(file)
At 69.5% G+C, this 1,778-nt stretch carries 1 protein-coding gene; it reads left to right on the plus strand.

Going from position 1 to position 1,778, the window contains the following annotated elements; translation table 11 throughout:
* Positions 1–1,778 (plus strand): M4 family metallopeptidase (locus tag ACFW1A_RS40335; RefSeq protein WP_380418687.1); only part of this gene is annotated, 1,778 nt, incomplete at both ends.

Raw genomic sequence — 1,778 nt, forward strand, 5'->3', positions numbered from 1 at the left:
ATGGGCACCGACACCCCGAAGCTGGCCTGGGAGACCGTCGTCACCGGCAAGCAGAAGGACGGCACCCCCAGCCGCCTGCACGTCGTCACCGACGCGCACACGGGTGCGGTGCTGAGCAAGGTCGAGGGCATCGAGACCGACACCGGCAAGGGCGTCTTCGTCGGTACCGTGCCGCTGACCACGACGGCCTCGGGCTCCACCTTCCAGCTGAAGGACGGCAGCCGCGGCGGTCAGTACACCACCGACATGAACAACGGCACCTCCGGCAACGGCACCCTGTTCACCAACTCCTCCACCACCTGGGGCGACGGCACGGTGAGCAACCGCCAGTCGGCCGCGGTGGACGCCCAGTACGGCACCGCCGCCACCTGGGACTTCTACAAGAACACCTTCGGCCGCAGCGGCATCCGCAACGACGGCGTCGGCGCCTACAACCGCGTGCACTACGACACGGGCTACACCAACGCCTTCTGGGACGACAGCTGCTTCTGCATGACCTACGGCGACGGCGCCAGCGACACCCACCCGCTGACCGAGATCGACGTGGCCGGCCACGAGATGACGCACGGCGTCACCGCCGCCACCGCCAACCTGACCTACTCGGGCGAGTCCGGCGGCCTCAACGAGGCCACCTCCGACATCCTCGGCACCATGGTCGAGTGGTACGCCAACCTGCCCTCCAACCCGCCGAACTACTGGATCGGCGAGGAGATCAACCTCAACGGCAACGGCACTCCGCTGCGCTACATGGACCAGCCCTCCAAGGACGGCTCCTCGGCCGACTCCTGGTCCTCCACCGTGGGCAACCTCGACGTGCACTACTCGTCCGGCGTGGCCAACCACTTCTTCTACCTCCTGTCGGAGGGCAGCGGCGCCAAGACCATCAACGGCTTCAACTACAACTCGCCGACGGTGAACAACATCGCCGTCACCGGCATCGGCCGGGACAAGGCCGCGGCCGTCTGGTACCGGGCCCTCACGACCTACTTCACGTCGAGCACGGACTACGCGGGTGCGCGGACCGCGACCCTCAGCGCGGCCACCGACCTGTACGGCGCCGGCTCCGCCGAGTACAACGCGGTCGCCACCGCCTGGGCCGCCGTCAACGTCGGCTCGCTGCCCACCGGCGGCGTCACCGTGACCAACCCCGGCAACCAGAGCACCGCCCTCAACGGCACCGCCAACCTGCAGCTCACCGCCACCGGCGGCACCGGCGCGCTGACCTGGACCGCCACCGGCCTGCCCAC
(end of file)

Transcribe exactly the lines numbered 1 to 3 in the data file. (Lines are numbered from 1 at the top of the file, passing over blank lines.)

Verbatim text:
At 69.5% G+C, this 1,778-nt stretch carries 1 protein-coding gene; it reads left to right on the plus strand.

Going from position 1 to position 1,778, the window contains the following annotated elements; translation table 11 throughout:
* Positions 1–1,778 (plus strand): M4 family metallopeptidase (locus tag ACFW1A_RS40335; RefSeq protein WP_380418687.1); only part of this gene is annotated, 1,778 nt, incomplete at both ends.